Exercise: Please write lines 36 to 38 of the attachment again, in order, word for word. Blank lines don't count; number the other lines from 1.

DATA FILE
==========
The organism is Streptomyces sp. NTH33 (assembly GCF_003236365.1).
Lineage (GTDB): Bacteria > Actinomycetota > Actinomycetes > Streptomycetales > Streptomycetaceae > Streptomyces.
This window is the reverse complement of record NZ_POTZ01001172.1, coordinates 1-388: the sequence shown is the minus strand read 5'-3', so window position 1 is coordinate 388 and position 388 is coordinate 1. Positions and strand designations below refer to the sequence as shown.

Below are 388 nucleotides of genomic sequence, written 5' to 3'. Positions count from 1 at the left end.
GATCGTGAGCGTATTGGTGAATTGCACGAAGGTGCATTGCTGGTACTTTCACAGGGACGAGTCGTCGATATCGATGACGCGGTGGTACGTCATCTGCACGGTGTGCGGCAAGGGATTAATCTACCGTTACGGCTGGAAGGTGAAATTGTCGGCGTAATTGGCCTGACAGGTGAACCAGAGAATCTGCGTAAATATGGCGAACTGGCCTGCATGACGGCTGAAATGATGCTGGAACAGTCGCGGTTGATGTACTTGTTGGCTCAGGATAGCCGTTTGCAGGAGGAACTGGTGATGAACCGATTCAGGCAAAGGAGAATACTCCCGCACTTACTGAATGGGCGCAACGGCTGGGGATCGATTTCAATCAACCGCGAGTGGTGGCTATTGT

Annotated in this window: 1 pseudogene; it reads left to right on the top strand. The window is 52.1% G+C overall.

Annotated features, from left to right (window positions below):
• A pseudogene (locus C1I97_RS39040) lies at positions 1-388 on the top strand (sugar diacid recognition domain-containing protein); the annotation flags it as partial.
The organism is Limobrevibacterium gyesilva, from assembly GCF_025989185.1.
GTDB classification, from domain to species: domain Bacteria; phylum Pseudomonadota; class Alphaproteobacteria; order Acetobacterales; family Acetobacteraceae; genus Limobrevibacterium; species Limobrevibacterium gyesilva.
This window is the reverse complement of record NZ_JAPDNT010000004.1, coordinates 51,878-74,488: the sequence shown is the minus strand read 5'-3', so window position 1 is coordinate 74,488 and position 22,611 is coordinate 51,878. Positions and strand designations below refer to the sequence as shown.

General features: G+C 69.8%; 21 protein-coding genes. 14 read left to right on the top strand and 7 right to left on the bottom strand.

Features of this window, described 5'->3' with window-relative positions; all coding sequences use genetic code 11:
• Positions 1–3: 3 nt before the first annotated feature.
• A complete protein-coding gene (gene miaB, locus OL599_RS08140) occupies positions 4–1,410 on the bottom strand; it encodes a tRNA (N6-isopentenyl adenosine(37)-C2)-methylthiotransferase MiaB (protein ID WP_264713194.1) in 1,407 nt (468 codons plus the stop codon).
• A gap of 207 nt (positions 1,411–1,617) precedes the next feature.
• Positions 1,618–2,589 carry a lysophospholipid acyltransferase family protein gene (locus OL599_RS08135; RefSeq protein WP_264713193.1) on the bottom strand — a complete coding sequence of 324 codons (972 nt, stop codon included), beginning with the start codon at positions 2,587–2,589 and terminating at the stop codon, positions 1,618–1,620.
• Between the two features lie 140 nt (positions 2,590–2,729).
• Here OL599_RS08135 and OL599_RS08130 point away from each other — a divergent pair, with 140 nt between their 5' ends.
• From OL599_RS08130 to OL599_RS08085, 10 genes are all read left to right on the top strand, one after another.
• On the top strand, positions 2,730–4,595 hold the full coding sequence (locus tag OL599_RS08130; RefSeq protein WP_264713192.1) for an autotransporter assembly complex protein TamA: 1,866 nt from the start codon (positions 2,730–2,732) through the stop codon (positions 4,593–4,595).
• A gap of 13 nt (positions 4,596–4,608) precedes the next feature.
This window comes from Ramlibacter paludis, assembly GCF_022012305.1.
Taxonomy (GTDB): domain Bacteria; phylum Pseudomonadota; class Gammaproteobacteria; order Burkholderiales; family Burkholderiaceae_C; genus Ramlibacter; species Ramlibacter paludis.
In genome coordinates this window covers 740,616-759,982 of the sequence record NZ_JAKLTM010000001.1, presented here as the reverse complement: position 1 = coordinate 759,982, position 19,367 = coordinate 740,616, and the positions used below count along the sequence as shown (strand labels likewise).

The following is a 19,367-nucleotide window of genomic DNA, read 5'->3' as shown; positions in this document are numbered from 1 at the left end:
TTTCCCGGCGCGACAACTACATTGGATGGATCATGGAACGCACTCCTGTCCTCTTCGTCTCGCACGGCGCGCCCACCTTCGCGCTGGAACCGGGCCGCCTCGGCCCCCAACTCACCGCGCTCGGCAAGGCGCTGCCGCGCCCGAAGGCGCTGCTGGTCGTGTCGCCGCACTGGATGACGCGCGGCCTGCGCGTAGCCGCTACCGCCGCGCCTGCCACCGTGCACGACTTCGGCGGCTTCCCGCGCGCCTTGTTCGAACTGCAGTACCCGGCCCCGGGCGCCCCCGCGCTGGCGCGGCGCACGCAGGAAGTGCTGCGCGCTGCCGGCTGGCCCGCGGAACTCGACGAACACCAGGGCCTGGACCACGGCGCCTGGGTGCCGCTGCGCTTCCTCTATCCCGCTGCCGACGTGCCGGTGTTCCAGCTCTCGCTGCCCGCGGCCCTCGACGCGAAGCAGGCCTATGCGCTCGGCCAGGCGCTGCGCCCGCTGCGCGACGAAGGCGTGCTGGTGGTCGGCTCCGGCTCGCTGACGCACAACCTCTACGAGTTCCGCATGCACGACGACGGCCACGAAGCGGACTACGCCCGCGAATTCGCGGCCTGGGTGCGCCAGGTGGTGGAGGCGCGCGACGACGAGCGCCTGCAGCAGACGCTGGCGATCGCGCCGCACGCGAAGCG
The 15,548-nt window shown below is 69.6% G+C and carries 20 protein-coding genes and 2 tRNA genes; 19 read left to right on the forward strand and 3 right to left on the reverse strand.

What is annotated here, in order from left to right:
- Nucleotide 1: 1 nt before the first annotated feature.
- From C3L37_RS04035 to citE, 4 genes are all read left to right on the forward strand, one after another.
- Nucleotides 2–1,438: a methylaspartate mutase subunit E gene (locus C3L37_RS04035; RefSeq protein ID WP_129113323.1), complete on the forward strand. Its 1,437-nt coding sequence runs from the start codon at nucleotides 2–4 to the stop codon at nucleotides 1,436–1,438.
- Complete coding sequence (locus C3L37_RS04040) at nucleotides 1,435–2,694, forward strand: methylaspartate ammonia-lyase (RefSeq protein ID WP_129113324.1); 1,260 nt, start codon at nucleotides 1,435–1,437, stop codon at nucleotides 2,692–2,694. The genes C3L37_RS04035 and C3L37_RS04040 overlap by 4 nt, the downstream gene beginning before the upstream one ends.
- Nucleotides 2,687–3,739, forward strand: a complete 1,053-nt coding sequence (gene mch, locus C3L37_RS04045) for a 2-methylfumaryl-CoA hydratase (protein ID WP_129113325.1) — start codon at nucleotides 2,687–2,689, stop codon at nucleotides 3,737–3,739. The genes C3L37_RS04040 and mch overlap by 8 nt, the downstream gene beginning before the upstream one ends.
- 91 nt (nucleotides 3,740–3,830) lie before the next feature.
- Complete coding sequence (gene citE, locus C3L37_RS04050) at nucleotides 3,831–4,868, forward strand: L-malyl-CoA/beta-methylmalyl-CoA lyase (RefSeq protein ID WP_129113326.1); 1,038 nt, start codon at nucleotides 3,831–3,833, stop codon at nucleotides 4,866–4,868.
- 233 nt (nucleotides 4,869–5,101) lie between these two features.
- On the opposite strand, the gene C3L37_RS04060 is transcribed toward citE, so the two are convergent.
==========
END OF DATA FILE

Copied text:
- Complete coding sequence (gene citE, locus C3L37_RS04050) at nucleotides 3,831–4,868, forward strand: L-malyl-CoA/beta-methylmalyl-CoA lyase (RefSeq protein ID WP_129113326.1); 1,038 nt, start codon at nucleotides 3,831–3,833, stop codon at nucleotides 4,866–4,868.
- 233 nt (nucleotides 4,869–5,101) lie between these two features.
- On the opposite strand, the gene C3L37_RS04060 is transcribed toward citE, so the two are convergent.